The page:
The Sculpture of Nanni di Banco
AUTHOR: Bergstein, Mary
PUBLISHER: Princeton University Press
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Along with Brunelleschi, Ghiberti, and Donatello, Nanni di Banco (ca. 1374-1421) determined the course of Renaissance art in Florence, and yet he has received relatively little critical attention. Here Mary Bergstein brings a fresh, wide-ranging critical perspective to bear on the artist who created some of the most important public works of the early Renaissance period, including his life-size niche figures for Orsanmichele and the Assumption of the Virgin for the Porta della Mandorla of the cathedral of Florence. She offers a complete study of the artist, including a much-needed social history of his sculpture. In a series of five thematic essays, Bergstein interweaves biography with rich explorations of the political, historical, and cultural context in which Nanni worked, while offering new insights into several of his most famous sculptures. The book concludes with a catalogue raisonnÃ© and a documentary register.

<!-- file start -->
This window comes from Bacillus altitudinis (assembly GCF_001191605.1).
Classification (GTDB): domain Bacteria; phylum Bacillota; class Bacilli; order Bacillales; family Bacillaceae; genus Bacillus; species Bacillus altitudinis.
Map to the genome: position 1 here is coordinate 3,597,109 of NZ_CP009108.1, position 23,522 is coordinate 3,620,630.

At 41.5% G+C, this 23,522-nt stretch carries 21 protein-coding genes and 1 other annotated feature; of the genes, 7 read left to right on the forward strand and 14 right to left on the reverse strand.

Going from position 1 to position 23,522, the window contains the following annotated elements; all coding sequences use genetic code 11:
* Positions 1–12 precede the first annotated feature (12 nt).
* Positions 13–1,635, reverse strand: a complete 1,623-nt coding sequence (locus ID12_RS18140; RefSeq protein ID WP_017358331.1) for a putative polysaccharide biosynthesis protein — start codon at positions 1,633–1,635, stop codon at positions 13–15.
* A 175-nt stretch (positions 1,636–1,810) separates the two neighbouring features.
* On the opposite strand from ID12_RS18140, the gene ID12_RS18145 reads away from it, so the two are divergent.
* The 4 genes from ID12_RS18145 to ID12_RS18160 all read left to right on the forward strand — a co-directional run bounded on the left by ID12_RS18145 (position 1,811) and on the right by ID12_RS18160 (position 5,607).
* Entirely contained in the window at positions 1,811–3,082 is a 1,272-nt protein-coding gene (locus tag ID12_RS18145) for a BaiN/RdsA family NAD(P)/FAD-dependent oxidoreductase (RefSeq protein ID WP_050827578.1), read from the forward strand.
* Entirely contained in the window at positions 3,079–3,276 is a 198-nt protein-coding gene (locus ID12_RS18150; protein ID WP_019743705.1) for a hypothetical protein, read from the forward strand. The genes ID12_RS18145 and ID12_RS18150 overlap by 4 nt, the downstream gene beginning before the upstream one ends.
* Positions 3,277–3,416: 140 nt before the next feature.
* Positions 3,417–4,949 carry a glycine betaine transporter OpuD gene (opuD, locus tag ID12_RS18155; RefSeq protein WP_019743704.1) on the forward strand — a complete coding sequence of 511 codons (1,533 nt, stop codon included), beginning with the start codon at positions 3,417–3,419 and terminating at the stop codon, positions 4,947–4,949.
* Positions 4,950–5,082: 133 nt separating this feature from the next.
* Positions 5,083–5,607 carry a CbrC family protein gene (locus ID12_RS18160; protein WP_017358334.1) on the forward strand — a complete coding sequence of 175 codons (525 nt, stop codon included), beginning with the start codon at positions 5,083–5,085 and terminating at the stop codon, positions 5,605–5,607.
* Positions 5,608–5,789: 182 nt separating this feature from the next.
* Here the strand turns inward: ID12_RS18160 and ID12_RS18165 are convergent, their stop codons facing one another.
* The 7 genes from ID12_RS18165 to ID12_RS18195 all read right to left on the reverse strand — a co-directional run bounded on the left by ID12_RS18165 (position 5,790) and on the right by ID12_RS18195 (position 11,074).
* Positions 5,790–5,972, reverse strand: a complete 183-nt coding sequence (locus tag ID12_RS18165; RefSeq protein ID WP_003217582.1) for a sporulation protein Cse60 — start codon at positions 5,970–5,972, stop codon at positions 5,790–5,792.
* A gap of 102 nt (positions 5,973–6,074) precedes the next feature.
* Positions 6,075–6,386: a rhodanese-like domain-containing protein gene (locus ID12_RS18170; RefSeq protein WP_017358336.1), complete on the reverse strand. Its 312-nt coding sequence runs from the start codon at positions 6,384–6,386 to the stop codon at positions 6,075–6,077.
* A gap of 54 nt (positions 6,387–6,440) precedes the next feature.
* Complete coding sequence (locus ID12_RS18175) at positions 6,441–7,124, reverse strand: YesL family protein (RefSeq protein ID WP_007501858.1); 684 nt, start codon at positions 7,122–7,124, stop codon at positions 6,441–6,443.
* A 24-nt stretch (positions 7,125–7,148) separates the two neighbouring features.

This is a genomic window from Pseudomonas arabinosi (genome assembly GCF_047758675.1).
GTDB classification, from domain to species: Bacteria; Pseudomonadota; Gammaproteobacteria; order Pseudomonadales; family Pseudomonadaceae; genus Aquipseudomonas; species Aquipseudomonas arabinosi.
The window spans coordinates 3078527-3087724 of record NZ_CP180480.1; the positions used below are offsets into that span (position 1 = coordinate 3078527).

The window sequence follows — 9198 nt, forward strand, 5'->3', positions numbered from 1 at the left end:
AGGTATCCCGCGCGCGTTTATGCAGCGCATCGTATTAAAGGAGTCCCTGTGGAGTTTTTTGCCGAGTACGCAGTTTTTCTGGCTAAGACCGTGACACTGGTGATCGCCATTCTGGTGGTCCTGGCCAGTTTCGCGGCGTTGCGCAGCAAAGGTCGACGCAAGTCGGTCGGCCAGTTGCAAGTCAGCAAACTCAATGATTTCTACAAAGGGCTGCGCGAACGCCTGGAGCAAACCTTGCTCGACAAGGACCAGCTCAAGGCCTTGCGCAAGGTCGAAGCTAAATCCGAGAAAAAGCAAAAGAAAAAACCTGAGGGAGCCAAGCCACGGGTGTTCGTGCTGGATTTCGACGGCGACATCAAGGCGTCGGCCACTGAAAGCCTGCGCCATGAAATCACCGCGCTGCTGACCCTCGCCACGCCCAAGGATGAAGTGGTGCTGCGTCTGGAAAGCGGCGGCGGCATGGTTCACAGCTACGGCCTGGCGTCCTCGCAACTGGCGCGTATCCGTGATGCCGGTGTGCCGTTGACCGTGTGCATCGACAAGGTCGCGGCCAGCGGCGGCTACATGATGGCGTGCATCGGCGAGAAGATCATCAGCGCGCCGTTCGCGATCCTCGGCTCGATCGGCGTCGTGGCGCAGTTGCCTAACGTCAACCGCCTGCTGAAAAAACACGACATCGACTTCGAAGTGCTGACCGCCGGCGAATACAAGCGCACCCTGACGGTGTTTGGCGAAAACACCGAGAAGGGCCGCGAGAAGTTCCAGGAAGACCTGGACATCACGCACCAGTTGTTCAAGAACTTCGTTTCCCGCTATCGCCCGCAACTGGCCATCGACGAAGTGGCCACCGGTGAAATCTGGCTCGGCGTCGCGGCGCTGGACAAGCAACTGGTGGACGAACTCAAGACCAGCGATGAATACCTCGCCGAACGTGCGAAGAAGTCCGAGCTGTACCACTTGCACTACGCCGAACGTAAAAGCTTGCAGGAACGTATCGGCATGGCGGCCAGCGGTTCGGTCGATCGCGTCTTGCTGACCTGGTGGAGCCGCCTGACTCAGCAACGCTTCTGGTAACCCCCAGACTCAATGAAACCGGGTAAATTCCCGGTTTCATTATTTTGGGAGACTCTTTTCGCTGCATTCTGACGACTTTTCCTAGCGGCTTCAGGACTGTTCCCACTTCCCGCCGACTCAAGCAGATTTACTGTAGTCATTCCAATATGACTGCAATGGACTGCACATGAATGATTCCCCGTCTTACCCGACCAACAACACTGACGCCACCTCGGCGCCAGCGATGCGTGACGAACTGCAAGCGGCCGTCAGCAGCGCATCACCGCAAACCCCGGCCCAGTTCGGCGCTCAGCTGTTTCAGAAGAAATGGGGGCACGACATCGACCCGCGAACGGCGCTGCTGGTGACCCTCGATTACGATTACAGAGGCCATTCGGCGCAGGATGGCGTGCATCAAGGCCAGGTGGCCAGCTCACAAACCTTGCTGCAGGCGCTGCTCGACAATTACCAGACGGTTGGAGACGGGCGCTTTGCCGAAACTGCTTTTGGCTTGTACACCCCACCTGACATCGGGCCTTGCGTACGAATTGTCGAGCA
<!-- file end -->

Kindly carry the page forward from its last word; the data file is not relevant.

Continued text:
Nanni has been typically viewed as a traditional stonecarver who took up a verbatim archaeology of classical forms in statuary, but lacked an overarching sense of imagination. Bergstein seeks to redress this notion, beginning with an exploration of Nanni's aesthetic and intellectual development, most notably through his leadership role in the stonemason's guild. Nanni's sculpture, she maintains, frequently expressed a gravitas of character and physical presence, nuanced by a profound awareness of mortality, whereas his approach to immortality was transcendent in its attempt to link the spiritual concerns of the Florentine city-state with those of the entire Christian cosmos.
PUBLICATION DATE: 5/28/2000
CATEGORY: Art, Biography & Autobiography